5. All procedures are carefully performed to minimize the creation of aerosols.

    6. An insect and rodent control program is in effect. B. Special practices

    7. Cages are autoclaved before bedding is removed and before they are cleaned and washed.

    8. Surgical-type masks or other respiratory protection devices (e.g., respirators) are worn by personnel entering rooms that house animals infected with agents assigned to Biosafety Level 3.

    9. Wrap-around or solid-front gowns or uniforms are worn by personnel entering the animal room. Front-button laboratory coats are unsuitable. Protective gowns must remain in the animal room and must be decontaminated before being laundered.

    10. The laboratory director or other responsible person limits access to the animal room only to personnel who have been advised of the potential hazard and who need to enter the room for program or service purposes when infected animals are present. In general, persons who may be at increased risk of acquiring infection or for whom infection might be unusually hazardous are not allowed in the animal room.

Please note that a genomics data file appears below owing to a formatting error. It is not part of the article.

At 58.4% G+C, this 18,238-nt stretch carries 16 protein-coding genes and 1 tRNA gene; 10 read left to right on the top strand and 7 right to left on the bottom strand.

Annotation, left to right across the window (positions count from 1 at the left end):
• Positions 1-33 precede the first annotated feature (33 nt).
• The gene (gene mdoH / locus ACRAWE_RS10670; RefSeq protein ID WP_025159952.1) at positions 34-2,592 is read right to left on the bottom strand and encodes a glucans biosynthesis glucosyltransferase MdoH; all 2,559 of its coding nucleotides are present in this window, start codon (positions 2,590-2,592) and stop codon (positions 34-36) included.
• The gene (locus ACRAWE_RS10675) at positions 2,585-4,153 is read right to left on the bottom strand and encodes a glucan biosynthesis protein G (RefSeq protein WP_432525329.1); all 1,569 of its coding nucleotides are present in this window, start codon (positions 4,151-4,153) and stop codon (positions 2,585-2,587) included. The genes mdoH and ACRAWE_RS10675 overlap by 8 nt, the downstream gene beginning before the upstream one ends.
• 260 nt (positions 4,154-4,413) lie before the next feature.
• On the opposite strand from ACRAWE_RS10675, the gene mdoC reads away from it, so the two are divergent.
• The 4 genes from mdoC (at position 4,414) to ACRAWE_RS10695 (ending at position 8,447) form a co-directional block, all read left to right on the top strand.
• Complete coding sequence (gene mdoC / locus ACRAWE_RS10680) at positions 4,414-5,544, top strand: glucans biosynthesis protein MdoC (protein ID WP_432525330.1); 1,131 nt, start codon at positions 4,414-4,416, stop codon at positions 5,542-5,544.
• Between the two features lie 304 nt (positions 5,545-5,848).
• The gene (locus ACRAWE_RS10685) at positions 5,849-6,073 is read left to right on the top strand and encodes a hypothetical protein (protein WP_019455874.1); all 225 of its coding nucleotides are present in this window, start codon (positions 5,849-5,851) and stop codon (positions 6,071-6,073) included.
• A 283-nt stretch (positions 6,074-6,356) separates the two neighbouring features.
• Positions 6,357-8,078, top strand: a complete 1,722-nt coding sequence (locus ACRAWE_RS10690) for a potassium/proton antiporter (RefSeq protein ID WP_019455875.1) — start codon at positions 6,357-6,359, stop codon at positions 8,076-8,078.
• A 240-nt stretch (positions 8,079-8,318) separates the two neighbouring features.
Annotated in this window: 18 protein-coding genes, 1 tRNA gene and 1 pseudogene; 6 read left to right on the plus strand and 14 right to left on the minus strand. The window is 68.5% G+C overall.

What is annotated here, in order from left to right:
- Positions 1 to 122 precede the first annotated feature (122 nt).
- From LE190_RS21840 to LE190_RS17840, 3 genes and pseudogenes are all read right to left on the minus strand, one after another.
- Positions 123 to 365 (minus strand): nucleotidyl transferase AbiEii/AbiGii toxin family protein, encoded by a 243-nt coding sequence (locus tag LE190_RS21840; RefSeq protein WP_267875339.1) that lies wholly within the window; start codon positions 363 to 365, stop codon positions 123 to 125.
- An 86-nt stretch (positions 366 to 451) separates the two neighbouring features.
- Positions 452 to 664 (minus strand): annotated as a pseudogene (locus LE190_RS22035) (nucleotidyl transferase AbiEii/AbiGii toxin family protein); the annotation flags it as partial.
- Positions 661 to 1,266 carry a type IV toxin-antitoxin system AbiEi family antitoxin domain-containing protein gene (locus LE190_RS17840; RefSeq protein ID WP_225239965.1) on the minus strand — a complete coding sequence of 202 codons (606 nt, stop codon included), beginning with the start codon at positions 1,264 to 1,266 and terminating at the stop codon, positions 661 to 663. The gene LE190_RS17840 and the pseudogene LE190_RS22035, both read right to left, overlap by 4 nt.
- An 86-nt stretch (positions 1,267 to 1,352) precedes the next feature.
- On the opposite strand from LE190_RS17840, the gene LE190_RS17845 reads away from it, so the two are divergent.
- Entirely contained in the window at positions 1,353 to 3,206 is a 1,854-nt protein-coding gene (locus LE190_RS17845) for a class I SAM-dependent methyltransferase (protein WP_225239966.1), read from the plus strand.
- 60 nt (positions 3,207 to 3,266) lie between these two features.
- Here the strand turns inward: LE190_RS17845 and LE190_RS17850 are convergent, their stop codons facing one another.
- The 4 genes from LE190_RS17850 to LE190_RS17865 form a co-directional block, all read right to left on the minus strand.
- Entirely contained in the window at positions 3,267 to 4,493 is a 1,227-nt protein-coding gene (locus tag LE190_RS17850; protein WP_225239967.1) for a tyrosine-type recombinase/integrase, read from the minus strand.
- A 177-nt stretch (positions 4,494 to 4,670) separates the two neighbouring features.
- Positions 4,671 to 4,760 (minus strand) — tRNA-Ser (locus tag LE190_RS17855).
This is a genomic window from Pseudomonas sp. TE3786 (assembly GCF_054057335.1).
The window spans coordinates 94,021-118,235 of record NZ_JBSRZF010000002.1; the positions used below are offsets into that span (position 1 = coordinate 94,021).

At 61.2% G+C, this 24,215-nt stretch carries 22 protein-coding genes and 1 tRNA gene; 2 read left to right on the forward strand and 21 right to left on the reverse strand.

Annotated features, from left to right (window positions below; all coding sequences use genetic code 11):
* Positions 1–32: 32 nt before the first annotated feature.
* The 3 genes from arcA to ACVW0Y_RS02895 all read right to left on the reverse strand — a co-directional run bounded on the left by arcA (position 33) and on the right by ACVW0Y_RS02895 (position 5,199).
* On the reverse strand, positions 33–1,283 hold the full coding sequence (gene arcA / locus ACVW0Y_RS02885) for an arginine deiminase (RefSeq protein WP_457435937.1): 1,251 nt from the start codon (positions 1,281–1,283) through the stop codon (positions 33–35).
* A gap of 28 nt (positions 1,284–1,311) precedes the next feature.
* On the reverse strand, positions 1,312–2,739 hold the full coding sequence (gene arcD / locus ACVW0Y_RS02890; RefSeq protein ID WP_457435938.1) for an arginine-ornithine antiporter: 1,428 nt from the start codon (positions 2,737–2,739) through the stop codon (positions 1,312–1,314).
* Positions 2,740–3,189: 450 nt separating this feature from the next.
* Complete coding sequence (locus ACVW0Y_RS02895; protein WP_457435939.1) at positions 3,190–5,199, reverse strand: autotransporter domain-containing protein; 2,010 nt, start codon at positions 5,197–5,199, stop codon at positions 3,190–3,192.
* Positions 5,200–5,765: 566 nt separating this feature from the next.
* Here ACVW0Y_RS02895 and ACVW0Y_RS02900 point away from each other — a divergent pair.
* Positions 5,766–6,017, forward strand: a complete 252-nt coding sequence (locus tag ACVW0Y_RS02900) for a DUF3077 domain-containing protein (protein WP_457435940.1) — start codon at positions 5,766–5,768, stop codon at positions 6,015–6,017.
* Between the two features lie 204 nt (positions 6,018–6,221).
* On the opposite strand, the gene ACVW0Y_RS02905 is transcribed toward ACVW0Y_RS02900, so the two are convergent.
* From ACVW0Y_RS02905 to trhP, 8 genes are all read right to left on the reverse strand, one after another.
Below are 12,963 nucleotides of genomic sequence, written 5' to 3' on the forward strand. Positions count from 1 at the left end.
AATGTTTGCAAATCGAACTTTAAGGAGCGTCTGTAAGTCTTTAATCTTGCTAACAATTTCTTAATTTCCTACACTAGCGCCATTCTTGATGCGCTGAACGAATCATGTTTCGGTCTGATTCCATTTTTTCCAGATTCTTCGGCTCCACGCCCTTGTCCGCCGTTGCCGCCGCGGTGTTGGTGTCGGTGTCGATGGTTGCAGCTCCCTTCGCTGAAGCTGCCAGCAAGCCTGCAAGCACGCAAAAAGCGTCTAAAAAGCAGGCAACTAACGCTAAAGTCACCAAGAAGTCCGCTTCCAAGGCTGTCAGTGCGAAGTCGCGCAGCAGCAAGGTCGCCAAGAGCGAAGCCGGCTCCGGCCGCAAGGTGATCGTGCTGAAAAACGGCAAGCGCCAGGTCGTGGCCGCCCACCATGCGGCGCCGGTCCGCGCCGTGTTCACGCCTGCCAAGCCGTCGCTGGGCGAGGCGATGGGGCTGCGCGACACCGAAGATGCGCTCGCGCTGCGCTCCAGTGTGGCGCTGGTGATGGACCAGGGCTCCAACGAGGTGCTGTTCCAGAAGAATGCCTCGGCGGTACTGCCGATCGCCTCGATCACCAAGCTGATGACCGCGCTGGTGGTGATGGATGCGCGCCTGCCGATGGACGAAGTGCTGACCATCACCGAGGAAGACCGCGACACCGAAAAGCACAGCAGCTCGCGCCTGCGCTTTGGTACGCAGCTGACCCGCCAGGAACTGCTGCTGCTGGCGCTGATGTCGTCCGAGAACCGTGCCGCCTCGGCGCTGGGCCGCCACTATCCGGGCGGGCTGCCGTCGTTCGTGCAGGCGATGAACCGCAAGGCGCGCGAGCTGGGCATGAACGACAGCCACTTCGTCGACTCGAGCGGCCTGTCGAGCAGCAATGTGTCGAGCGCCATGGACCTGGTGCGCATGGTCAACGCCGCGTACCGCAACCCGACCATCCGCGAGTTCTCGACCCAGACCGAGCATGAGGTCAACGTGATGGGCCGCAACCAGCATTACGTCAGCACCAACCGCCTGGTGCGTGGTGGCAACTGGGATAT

11. The laboratory director or other responsible person establishes policies and procedures whereby only persons who have been advised of the potential hazard and meet any specific requirements (e.g., vaccination) may enter the animal room.

    12. Hazard warning signs (incorporating the universal biohazard warning symbol) are posted on access doors to animal rooms containing animals infected with agents assigned to Biosafety Level 3 are present. The hazard warning sign should identify the agent(s) in use, list the name and telephone number of the animal room supervisor or other responsible person(s), and indicate any special conditions of entry into the animal room (e.g., the need for vaccinations or respirators).